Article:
I am bi. Once upon a time long ago, I broke up with "men"--yeah, it was one man, but in my mind it was "men"-- and was a Lesbian (I thought) for about five years, until I "realized" I was bisexual and went through another crisis of relationship and identity. I am also not monogamous, and I have a life partner with whom I share the (mostly theoretical) openness to others. We've been happy together and I haven't dumped him despite having an only-online love relationship with *another man*. (Yeah, I know that's really a fantasy since we haven't met. I don't want a long-distance RL lover.)

So if you're honest, if you try very very hard to be honest with yourself, most drama is excised as a matter of course. Just try not to involve your boyfriend in *all* your indecision, because that would suck. Think. Think some more. And don't dump him for a hypothetical, awesome girlfriend you haven't even met yet.

I have always thought back to the people I broke up with to "be with" someone else and realized it was dumb. Doesn't matter their gender. If they were open to non-monogamy, things might have been better.

You have permission to explore. Be honest along the way, try very hard to be as rational as you can be, and stay with him as long as it works out. No need to cut him out if he fits you.
posted by RedEmma at 11:10 AM on March 6, 2011 [3 favorites]

This really seems like it might stem--at least in part--from your OCD. Is that being addressed in therapy?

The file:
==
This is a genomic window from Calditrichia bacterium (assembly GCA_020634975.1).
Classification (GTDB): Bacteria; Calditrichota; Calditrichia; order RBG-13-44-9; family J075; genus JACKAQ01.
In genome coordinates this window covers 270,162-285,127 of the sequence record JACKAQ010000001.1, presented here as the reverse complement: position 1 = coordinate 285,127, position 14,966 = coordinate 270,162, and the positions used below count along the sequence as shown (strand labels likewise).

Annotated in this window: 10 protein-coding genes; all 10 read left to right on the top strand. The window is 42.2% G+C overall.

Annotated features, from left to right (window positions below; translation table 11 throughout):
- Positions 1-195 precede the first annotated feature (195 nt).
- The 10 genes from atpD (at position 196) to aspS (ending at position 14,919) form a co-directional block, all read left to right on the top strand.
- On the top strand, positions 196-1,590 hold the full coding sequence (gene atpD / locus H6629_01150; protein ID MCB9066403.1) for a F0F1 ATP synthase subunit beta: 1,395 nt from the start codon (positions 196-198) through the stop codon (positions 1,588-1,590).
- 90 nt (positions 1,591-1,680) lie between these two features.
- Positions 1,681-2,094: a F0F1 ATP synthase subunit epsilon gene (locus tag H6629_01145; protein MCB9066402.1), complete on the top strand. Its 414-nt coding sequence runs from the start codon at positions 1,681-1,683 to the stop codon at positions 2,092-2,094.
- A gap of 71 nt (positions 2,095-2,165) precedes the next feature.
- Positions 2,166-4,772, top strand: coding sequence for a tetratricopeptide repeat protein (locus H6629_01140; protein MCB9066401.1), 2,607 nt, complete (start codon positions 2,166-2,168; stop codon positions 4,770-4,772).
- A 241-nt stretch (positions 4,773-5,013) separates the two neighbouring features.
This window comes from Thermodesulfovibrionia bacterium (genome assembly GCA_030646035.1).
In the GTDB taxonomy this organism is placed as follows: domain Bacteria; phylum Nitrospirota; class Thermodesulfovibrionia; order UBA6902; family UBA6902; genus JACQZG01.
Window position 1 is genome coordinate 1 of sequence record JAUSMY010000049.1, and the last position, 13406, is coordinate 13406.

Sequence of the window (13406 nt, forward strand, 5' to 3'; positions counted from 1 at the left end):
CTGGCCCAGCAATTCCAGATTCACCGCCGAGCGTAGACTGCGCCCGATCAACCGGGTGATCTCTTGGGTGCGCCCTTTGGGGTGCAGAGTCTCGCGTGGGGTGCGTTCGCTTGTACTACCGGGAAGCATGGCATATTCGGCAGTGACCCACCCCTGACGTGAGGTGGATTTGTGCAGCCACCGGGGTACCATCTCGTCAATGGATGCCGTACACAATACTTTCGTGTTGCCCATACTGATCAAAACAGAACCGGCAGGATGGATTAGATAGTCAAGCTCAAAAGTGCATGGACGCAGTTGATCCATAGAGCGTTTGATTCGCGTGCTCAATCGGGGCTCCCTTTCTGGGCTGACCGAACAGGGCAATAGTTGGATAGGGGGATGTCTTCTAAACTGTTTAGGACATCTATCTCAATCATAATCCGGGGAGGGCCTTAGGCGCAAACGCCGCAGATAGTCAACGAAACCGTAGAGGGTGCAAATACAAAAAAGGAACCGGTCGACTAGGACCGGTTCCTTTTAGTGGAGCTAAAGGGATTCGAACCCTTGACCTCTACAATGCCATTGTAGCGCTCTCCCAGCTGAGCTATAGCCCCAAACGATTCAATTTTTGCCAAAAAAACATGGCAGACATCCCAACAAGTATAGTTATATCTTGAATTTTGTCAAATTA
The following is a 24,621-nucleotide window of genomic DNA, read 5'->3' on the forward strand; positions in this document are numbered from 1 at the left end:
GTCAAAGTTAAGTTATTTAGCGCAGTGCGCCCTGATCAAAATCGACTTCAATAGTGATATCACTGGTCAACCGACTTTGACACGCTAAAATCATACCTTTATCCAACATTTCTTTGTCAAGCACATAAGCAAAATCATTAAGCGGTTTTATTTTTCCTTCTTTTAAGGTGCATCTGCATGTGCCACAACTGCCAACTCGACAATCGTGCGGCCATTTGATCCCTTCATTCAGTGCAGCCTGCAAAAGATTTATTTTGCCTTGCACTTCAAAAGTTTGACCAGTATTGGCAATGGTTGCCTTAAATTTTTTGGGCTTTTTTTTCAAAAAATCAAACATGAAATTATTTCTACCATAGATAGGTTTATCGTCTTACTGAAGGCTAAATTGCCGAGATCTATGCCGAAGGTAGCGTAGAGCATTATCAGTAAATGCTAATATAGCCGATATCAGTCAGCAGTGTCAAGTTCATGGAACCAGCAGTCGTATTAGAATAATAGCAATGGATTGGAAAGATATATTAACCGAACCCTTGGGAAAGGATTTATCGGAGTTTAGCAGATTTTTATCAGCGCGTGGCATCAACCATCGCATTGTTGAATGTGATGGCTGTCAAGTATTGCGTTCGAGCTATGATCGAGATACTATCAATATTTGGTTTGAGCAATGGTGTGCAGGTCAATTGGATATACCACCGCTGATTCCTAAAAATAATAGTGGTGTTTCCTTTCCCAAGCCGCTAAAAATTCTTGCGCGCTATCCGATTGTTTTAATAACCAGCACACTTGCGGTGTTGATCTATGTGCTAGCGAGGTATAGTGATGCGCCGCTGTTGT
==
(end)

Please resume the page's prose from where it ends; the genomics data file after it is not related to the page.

I'm not saying that to be dismissive, but rather to point to something in addition to family-of-origin.
posted by the young rope-rider at 11:26 AM on March 6, 2011

Additionally, Opening Up is a great resource.
posted by the young rope-rider at 11:28 AM on March 6, 2011 [1 favorite]

I highly recommend you find a coming out group at a local GLBT center to explore these issues and not rely on a straight therapist. I've never met anyone whose sexual interest in her own gender was some sort of problem based on childhood issues, as your therapist seems to be suggesting.
posted by Wordwoman at 12:10 PM on March 6, 2011

You know, I would argue that the "unhealthy need for drama" you're talking about is not unhealthy at all--it's completely normal to have doubts about being in a serious relationship so young, especially if you're having questions about your sexuality at the same time. Seriously, these feelings are a ton more common than you might think, regardless of gender/sexuality.
posted by sparrow89 at 12:32 PM on March 6, 2011 [1 favorite]